As a child, Deb Hennen of St. Louis, always enjoyed baking and decorating. It was a hobby she maintained throughout her thirty years as a computer programmer. At the same time, Deb was involved with Greyhound Companions of Missouri and had adopted retired greyhound racing dogs. “I always wanted to build a business out of my interests, but had too many insecurities and not enough time,” admits Deb. Opportunities changed, however, when she was laid off from her job in 2009. She returned to school for a pastry chef degree and with a little nudge from her friend and instructor, Doggie Wanna Cookie was established. “Everything began falling into place,” she says.
Licensing, taxes, documentation, setting goals and achieving them were among the processes she had to learn and apply, but her toughest challenge was cold calling or visiting pet stores with her dog treats. “It’s challenging for me to approach a pet store and convince them to pick up my dog treats.” Through networking events, introductions, and farmer’s markets, she has developed a loyal customer base and made the connections that got her into a local grocery store and other communities.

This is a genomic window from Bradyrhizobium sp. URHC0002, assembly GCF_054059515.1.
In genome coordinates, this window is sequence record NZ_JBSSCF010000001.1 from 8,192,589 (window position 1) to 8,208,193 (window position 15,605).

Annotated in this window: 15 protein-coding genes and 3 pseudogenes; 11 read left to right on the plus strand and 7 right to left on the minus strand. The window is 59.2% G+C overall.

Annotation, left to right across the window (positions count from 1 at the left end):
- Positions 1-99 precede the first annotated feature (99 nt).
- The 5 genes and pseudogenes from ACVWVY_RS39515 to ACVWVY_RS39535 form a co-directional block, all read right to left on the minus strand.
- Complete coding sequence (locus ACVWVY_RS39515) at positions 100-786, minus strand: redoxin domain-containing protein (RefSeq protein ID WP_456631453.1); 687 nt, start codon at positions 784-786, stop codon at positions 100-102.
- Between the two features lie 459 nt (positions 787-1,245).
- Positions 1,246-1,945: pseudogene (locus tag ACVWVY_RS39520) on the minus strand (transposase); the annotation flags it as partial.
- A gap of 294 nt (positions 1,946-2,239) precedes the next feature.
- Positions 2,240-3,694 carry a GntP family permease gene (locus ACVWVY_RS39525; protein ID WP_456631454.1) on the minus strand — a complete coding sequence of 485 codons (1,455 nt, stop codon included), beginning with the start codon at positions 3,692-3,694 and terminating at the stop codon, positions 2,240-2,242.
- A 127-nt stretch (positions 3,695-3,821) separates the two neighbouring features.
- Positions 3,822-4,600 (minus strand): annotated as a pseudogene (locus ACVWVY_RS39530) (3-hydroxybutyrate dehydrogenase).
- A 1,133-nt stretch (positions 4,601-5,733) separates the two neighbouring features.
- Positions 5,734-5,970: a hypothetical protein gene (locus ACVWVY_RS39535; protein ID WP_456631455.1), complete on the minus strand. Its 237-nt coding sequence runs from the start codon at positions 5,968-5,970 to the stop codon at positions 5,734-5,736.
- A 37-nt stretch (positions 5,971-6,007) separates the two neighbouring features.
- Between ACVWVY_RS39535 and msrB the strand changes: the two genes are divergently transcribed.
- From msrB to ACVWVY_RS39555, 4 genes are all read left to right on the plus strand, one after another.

As with many new businesses, the initial outlay of money was another concern. “It felt like a lot of money was blowing out the window, but following the rules and doing everything right gave me peace of mind.”
Much of her joy comes from working with her son and receiving customer feedback while their stories and repeat visits keep her smiling.
Although she has had to overcome a few of her own obstacles, Deb advises, “Be brave. Talk to people, feel great about your business and expand your reach.”
Talking to entrepreneurs and seeking out the answers have been worth the time and effort. “You will work hard, but if you want your business to succeed, it’s well worth it.”
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Post provided by Kris Edens, a copywriting and blogging resource for small business. She resides in Festus, Missouri and enjoys networking, writing and the entrepreneurial community.